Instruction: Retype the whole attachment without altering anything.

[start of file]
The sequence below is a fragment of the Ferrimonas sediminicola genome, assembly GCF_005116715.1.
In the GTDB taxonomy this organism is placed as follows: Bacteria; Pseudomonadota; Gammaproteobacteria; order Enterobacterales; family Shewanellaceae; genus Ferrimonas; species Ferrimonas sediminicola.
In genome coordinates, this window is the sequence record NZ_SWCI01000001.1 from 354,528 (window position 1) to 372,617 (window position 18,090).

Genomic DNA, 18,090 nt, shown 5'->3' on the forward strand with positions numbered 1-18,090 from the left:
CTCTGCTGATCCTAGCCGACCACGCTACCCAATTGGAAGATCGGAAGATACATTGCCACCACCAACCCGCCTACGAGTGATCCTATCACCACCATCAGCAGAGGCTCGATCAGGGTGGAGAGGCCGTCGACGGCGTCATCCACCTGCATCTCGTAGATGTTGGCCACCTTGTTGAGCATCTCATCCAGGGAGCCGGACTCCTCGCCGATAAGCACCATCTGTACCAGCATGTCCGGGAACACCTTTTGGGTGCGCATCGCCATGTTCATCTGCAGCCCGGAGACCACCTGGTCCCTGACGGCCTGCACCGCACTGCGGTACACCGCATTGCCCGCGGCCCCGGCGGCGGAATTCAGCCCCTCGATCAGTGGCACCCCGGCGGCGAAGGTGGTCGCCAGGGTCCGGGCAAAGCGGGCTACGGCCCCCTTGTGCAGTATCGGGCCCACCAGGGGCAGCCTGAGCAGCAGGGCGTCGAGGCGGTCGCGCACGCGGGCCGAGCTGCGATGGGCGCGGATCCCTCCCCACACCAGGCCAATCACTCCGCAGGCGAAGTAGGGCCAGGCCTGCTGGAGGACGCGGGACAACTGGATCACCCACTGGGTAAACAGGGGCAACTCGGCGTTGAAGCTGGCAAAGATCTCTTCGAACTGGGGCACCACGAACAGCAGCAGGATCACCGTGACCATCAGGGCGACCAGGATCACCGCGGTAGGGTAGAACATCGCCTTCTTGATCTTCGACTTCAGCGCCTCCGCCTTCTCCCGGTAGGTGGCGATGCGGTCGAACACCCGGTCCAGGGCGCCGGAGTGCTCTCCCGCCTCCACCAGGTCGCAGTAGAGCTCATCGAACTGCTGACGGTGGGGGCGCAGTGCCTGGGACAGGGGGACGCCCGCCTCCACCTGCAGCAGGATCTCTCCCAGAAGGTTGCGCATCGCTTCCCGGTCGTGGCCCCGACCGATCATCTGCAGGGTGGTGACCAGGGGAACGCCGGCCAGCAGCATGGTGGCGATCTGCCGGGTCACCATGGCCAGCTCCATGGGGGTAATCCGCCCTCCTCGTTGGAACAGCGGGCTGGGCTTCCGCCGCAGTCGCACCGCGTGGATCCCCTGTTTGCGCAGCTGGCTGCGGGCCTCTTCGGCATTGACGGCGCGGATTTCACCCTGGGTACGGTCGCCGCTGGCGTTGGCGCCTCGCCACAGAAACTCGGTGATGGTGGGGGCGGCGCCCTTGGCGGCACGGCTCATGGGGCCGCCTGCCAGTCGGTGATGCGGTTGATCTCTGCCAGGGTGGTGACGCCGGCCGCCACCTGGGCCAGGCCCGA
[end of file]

The sequence below is a fragment of the Ferrimonas sediminicola genome, assembly GCF_005116715.1.
In the GTDB taxonomy this organism is placed as follows: Bacteria; Pseudomonadota; Gammaproteobacteria; order Enterobacterales; family Shewanellaceae; genus Ferrimonas; species Ferrimonas sediminicola.
In genome coordinates, this window is the sequence record NZ_SWCI01000001.1 from 354,528 (window position 1) to 372,617 (window position 18,090).

Genomic DNA, 18,090 nt, shown 5'->3' on the forward strand with positions numbered 1-18,090 from the left:
CTCTGCTGATCCTAGCCGACCACGCTACCCAATTGGAAGATCGGAAGATACATTGCCACCACCAACCCGCCTACGAGTGATCCTATCACCACCATCAGCAGAGGCTCGATCAGGGTGGAGAGGCCGTCGACGGCGTCATCCACCTGCATCTCGTAGATGTTGGCCACCTTGTTGAGCATCTCATCCAGGGAGCCGGACTCCTCGCCGATAAGCACCATCTGTACCAGCATGTCCGGGAACACCTTTTGGGTGCGCATCGCCATGTTCATCTGCAGCCCGGAGACCACCTGGTCCCTGACGGCCTGCACCGCACTGCGGTACACCGCATTGCCCGCGGCCCCGGCGGCGGAATTCAGCCCCTCGATCAGTGGCACCCCGGCGGCGAAGGTGGTCGCCAGGGTCCGGGCAAAGCGGGCTACGGCCCCCTTGTGCAGTATCGGGCCCACCAGGGGCAGCCTGAGCAGCAGGGCGTCGAGGCGGTCGCGCACGCGGGCCGAGCTGCGATGGGCGCGGATCCCTCCCCACACCAGGCCAATCACTCCGCAGGCGAAGTAGGGCCAGGCCTGCTGGAGGACGCGGGACAACTGGATCACCCACTGGGTAAACAGGGGCAACTCGGCGTTGAAGCTGGCAAAGATCTCTTCGAACTGGGGCACCACGAACAGCAGCAGGATCACCGTGACCATCAGGGCGACCAGGATCACCGCGGTAGGGTAGAACATCGCCTTCTTGATCTTCGACTTCAGCGCCTCCGCCTTCTCCCGGTAGGTGGCGATGCGGTCGAACACCCGGTCCAGGGCGCCGGAGTGCTCTCCCGCCTCCACCAGGTCGCAGTAGAGCTCATCGAACTGCTGACGGTGGGGGCGCAGTGCCTGGGACAGGGGGACGCCCGCCTCCACCTGCAGCAGGATCTCTCCCAGAAGGTTGCGCATCGCTTCCCGGTCGTGGCCCCGACCGATCATCTGCAGGGTGGTGACCAGGGGAACGCCGGCCAGCAGCATGGTGGCGATCTGCCGGGTCACCATGGCCAGCTCCATGGGGGTAATCCGCCCTCCTCGTTGGAACAGCGGGCTGGGCTTCCGCCGCAGTCGCACCGCGTGGATCCCCTGTTTGCGCAGCTGGCTGCGGGCCTCTTCGGCATTGACGGCGCGGATTTCACCCTGGGTACGGTCGCCGCTGGCGTTGGCGCCTCGCCACAGAAACTCGGTGATGGTGGGGGCGGCGCCCTTGGCGGCACGGCTCATGGGGCCGCCTGCCAGTCGGTGATGCGGTTGATCTCTGCCAGGGTGGTGACGCCGGCCGCCACCTGGGCCAGGCCCGA